team

Birmingham Clean Air Zone map, zone, and when to pay as charges are introduced

The Clean Air Zone charges are due to start on Monday
The Clean Air Zone charges are due to start on Monday

The council initiative aims to improve air quality in the city centre and discourage drivers – particularly those in high-polluting vehicles – from entering the heart of Birmingham[1].

However, that has now come to an end, meaning charges will now be enforced.

Birmingham Clean Air Zone map

Birmingham Clean Air Zone map

Every road inside the A4540 Middleway ring road is included.

The Middleway, which encircles Birmingham city centre, is not included, but the A38 and its tunnels are, along with areas such as New Street, Digbeth, Lee Bank and Ladywood.

Affected postcodes include B1, B10, B12, B15, B16, B18, B19, B2, B3, B4, B5, B6, B7 and B9.

More than 300 signs have been put up around the area to tell motorists when they are entering the zone, while 67 Automatic Number Plate Recognition cameras will read registration plates of vehicles entering and leaving.

Those with high-polluting vehicles will have to pay due to the higher levels of nitrogen dioxide emitted.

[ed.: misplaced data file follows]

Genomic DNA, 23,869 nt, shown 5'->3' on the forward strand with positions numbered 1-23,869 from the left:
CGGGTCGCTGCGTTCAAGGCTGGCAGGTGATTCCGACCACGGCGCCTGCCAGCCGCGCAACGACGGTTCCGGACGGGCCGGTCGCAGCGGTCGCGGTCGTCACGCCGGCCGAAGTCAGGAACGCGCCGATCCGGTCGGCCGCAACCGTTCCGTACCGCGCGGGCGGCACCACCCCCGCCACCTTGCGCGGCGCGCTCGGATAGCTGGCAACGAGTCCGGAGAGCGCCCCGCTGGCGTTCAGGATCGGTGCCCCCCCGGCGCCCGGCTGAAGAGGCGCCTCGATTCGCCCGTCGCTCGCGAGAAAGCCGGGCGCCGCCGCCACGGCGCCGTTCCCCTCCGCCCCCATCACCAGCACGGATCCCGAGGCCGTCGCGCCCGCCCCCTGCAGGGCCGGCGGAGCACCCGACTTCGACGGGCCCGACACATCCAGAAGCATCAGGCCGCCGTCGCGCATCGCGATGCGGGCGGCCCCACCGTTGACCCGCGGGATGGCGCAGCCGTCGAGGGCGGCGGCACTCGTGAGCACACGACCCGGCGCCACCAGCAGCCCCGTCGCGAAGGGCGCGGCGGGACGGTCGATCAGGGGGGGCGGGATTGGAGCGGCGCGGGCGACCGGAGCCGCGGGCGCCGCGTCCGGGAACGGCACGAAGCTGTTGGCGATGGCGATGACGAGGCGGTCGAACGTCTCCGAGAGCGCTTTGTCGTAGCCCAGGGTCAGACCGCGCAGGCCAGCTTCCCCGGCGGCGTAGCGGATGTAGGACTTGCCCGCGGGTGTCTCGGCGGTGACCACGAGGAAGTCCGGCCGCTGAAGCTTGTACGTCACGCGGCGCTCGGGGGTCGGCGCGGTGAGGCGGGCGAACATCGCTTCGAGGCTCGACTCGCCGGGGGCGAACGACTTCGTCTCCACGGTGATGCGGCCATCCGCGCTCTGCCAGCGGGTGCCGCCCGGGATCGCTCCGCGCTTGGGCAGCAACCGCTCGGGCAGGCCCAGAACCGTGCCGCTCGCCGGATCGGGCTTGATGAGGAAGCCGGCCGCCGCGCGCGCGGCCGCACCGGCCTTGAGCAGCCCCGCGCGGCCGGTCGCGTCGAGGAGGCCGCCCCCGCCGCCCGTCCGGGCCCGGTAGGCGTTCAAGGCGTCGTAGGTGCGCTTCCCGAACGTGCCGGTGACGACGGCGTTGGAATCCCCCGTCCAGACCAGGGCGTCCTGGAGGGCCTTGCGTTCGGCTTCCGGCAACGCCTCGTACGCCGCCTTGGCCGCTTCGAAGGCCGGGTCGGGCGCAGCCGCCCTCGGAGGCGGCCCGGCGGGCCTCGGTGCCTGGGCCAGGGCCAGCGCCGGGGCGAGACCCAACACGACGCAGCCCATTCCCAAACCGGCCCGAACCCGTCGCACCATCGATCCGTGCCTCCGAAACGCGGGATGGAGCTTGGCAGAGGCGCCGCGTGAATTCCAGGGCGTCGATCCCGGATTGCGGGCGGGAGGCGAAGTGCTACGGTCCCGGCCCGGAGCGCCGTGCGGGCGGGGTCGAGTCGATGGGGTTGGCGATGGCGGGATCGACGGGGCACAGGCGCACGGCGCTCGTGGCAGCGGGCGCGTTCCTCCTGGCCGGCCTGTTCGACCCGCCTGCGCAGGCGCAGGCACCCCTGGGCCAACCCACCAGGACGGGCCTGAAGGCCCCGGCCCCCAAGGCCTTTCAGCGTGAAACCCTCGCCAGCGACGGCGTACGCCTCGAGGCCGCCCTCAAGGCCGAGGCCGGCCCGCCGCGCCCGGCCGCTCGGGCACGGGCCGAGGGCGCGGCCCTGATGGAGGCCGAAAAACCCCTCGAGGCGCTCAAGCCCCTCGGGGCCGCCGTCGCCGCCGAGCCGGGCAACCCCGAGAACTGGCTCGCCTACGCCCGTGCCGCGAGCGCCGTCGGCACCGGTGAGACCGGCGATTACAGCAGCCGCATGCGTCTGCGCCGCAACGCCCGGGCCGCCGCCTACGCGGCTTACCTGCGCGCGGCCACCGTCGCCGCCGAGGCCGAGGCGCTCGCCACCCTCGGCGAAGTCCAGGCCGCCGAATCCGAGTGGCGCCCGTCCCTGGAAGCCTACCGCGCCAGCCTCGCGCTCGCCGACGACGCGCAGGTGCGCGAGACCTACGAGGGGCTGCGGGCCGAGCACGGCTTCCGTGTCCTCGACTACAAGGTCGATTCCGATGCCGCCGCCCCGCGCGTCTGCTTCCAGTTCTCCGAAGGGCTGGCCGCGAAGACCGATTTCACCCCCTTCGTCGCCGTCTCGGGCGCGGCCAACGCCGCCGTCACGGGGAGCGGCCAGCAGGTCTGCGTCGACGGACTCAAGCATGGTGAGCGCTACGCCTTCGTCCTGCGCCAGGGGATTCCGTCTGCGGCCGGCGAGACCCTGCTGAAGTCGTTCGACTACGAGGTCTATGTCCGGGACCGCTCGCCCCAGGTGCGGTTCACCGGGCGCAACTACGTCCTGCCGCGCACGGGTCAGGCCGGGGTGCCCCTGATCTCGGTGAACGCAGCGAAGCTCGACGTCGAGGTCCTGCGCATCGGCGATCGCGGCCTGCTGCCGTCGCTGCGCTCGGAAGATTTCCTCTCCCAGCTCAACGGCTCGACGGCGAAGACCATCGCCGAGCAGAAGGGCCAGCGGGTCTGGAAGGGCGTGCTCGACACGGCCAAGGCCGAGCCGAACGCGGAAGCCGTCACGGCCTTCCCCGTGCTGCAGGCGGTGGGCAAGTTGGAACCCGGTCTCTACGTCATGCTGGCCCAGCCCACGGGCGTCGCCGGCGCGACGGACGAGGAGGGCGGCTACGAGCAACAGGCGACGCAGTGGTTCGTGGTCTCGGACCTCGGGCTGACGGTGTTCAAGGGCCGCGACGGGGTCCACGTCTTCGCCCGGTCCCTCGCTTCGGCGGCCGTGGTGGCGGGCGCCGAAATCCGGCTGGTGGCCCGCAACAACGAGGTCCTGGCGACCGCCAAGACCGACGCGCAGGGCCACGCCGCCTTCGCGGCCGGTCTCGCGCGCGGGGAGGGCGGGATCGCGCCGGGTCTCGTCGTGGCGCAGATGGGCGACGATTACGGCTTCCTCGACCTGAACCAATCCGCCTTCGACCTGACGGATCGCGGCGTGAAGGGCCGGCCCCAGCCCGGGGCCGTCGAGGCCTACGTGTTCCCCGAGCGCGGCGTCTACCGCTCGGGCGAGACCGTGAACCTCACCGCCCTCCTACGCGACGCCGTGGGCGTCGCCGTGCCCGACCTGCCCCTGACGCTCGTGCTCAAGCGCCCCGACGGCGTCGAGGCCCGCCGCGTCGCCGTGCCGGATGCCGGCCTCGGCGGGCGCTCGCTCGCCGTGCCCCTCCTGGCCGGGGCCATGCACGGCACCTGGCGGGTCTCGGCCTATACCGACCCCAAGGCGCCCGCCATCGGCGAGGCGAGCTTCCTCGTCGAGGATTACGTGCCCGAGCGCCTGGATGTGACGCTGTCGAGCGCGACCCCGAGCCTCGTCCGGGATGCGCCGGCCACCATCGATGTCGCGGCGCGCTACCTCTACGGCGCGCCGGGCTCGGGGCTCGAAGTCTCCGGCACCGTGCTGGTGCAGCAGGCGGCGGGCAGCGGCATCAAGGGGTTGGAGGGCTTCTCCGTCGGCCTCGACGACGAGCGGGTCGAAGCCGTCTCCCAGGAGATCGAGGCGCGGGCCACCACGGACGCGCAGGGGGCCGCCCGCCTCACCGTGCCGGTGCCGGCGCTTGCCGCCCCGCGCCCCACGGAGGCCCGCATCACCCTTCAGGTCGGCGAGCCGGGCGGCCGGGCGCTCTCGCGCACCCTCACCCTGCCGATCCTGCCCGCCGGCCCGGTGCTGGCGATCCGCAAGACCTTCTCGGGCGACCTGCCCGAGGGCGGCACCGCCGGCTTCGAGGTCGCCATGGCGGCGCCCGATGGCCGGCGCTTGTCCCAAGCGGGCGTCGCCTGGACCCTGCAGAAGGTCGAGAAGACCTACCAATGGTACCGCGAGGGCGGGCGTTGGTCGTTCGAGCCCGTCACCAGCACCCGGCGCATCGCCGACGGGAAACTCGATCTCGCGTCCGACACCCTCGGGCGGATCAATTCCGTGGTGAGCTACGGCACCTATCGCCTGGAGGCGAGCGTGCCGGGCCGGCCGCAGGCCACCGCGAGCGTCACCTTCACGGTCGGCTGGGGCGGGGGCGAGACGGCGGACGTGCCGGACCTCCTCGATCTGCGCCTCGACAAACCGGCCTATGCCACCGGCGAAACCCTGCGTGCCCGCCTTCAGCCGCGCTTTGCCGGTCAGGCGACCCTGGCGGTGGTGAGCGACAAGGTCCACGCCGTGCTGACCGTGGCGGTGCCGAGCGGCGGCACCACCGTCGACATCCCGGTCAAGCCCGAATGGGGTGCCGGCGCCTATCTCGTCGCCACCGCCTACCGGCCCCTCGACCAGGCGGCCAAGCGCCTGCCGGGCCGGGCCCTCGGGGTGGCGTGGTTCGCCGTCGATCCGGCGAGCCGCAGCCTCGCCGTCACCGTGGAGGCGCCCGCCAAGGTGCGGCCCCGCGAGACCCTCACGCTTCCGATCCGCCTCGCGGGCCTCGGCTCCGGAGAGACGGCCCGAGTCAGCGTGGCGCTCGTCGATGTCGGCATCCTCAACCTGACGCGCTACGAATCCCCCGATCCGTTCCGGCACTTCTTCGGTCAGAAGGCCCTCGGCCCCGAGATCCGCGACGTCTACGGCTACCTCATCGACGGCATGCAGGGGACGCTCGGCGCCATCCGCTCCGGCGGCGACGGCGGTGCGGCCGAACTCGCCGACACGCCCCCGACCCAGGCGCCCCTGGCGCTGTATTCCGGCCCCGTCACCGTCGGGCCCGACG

That includes anyone with diesel vehicles built before 2015 and petrol models built prior to 2006, along with electric, hydrogen fuel cell and hybrid electric vehicles.

The charges are:

  • Cars, taxis and vans – £8

  • Buses, coaches and HGVs – £50

More than 300 Clean Air Zone warning signs have been put up around Birmingham

More than 300 Clean Air Zone warning signs have been put up around Birmingham

The fees renew at midnight each day (so if someone enters the zone at 11.50pm and leave 20 minutes later at 12.10am, they will have to pay for two days). However, motorists can enter the zone as many times as they like each day, and not have to pay for each journey.

There is no discount for entering each day, meaning a car driver could pay up to £40 per five-day working week, while lorry drivers could face a £250 bill over the same period.

The charges operate seven days a week, 365 days a year.

It will be the driver’s responsibility to pay as alerts will not be sent out (the only warning is from roadside signs).

Motorists can pay on the Government clean air zone website or by calling the Government’s clean air zone team on 03000 298888.

Drivers have a 13-day payment window; six days before travel, on the day, or six days after.

Anyone who doesn’t pay within that time frame faces a £120 fine, which will be reduced to £60 if paid within 14 days of it arriving in the post.

Money raised will go towards funding sustainable transport measures, such as walking and cycling routes and public transport.

Middleway marks the edge of the Clean Air Zone, but is not included

Middleway marks the edge of the Clean Air Zone, but is not included

Emergency and armed forces vehicles won’t have to pay, along with some commercial vehicles operating at businesses within the zone. City centre firms can also apply for temporary permits for a maximum of two vehicles.

Some residents inside the zone, or commuters travelling in, can apply for a temporary exemption and/or financial incentives if they earn under £30,000 a year.